Nuclear Policy Council
Nuclear energy’s competitiveness is confirmed against a background of enhanced safety and security.
Choosing nuclear energy carries an essential and permanent quid pro quo: absolute stringency with regard to nuclear safety and transparency.
On 3 January the Nuclear Safety Authority (ASN) presented the initial conclusions of its audit, requested by the Prime Minister in order to learn lessons from the Fukushima accident. The Council noted that the ASN believes all the French nuclear facilities audited demonstrate a sufficient level of safety to be able to continue operating. The ASN planned to issue, before the end of the first quarter, initial instructions aimed at strengthening the facilities’ resilience in the face of extreme situations. The ministers responsible for nuclear safety will issue a report in September on the implementation of the ASN’s instructions.
The publication in today’s Journal officiel of the general rules relating to basic nuclear facilities makes an important contribution to improving safety. It enables the regulations in force to be updated by incorporating the initial lessons of the Fukushima accident.
In order to strengthen our safety efforts, research and development will also progress in two key areas:
the National Research Agency (ANR) today issued a call for nuclear safety-related research projects, with funding of €50 million;
the CEA [Alternative Energies and Atomic Energy Commission], EDF and Areva will create a research institute aimed at coordinating work on the reactors currently operating in our country, as well as on their fuel.
On 31 January the Cour des comptes [Audit Court] sent the Prime Minister its report on the costs of the nuclear power industry. The Council draws the following conclusions in particular from the report:
the French nuclear industry has no hidden costs;
uncertainties remain about certain long-term overheads, but they would increase the cost of nuclear electricity only marginally;
along with hydro-electricity, nuclear energy is the most competitive electricity source. The government emphasizes that these two zero-carbon-emissions energy sources are also available on demand;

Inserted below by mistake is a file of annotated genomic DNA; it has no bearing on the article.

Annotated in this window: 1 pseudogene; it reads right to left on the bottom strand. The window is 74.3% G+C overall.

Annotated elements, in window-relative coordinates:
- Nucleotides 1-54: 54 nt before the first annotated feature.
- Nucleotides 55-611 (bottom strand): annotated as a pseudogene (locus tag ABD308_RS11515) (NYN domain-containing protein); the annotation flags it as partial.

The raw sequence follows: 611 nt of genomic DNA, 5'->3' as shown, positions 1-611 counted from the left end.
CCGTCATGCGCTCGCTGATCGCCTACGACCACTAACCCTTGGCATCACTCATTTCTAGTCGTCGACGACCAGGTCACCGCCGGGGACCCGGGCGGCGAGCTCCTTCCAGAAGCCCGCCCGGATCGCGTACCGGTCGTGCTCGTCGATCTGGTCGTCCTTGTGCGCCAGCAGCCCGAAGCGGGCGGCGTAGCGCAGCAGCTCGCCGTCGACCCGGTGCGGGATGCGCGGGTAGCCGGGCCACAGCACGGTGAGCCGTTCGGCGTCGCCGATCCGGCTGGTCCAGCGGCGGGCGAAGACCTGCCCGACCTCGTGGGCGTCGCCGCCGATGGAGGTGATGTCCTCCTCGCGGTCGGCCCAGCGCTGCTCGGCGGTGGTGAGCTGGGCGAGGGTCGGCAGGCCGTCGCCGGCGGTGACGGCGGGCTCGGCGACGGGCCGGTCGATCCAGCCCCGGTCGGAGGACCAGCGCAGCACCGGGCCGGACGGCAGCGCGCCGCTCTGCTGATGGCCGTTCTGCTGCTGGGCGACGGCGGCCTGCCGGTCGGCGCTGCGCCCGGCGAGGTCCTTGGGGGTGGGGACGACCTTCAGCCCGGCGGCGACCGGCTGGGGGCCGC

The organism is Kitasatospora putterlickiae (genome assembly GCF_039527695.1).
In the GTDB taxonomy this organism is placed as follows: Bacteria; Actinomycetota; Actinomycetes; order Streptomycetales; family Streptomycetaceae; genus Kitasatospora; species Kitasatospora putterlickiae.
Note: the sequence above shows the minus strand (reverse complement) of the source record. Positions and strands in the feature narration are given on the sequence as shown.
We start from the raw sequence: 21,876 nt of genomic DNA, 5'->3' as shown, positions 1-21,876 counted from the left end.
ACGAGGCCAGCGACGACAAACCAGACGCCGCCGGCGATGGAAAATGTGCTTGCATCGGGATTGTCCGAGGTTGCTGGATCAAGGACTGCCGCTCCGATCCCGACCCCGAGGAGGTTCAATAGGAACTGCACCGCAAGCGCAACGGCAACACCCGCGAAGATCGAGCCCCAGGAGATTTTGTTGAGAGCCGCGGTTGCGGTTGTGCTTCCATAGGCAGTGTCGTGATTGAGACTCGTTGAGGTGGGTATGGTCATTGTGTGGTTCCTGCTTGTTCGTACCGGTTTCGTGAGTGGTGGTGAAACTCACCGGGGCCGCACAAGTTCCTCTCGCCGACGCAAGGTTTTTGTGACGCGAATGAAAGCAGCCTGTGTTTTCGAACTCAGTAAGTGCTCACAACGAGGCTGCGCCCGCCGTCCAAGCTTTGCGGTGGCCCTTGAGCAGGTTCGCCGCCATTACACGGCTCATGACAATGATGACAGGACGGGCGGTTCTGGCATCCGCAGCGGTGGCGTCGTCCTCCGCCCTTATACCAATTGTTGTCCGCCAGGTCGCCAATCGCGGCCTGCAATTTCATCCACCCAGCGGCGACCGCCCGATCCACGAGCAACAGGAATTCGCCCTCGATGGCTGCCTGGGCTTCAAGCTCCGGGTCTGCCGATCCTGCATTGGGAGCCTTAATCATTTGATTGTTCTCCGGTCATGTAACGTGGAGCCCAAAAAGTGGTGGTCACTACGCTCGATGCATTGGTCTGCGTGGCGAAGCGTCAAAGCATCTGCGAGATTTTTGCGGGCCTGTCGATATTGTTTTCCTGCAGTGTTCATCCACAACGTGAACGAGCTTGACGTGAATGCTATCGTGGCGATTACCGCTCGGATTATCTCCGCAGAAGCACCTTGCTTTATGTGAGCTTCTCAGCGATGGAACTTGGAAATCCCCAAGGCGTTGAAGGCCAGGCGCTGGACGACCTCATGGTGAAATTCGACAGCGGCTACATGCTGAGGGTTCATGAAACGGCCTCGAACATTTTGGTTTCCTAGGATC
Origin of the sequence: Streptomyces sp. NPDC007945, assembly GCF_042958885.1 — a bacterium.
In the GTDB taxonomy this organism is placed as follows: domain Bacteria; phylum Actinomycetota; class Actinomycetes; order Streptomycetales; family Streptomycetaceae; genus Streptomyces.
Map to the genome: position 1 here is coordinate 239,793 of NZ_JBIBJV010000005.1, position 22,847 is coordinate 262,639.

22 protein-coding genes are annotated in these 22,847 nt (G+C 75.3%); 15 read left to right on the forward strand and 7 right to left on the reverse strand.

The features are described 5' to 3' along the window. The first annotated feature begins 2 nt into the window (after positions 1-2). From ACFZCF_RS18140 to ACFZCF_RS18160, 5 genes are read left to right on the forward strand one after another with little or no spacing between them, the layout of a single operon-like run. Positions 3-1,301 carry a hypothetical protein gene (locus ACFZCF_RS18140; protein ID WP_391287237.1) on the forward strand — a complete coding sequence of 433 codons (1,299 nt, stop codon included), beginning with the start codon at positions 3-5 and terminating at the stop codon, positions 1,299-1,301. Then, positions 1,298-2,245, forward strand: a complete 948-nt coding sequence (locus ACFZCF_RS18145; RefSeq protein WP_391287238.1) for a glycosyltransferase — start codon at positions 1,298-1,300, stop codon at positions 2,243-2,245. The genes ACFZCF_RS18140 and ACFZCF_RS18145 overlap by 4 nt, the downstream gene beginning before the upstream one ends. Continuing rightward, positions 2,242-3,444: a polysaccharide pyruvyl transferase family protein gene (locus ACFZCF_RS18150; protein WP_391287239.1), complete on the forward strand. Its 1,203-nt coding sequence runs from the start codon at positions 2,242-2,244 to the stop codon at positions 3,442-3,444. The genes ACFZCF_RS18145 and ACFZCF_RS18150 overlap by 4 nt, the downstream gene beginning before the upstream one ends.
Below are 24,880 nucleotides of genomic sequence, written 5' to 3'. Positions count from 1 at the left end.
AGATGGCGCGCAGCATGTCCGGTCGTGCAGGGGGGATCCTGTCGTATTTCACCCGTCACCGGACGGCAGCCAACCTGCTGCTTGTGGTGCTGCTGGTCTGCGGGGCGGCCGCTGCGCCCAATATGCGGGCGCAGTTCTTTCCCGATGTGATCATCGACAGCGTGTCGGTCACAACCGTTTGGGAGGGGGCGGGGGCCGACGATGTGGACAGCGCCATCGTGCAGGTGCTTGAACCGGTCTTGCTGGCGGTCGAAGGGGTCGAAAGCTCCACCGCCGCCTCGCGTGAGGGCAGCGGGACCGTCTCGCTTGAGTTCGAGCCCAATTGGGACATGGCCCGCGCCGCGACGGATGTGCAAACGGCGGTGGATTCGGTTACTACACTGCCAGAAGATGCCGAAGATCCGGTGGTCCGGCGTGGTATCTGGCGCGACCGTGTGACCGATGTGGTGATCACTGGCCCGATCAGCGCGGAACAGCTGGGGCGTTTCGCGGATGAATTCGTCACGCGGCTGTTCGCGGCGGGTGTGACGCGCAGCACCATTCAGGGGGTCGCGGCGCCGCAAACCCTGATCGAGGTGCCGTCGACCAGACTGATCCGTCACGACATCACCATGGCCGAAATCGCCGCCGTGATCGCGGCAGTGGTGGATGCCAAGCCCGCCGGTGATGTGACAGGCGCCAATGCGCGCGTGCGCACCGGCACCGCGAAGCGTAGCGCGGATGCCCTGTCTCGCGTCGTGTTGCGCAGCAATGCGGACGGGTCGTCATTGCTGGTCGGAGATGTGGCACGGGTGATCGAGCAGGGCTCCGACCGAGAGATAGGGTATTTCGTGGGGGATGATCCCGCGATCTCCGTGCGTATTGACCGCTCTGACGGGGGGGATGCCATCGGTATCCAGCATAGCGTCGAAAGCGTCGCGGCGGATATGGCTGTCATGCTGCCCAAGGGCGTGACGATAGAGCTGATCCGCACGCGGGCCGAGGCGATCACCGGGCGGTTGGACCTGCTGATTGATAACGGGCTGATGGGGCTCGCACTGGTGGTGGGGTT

the implementation of a major investment programme over the period 2010-2025, aimed at prolonging reactors’ working lives and continuously improving safety, does not call into question nuclear energy’s competitiveness.
The Council asks the government to implement the court’s recommendations. More specifically:
the government will update the assessment of the nuclear power industry’s costs in line with the forthcoming pluriannual investment plan (PPI);
the ministry responsible for energy will continue the audits begun regarding the estimated costs of dismantling [decommissioned plants];
the work under way to estimate the cost of storing waste will also be completed by the end of 2012;
regarding nuclear operators’ civil liability in the event of an accident, the government will next month present to the Council of Ministers a bill to increase the compensation ceiling in the event of an accident, without waiting for the international conventions applicable in this field to come into force.
The Council saw a synopsis of the report by the “Energies 2050” commission, set up by the Minister responsible for Energy to analyse the consequences of the various long-term energy scenarios. The Nuclear Policy Council:
confirms that the process leading to the validation of power stations’ working lives beyond 40 years must be continued;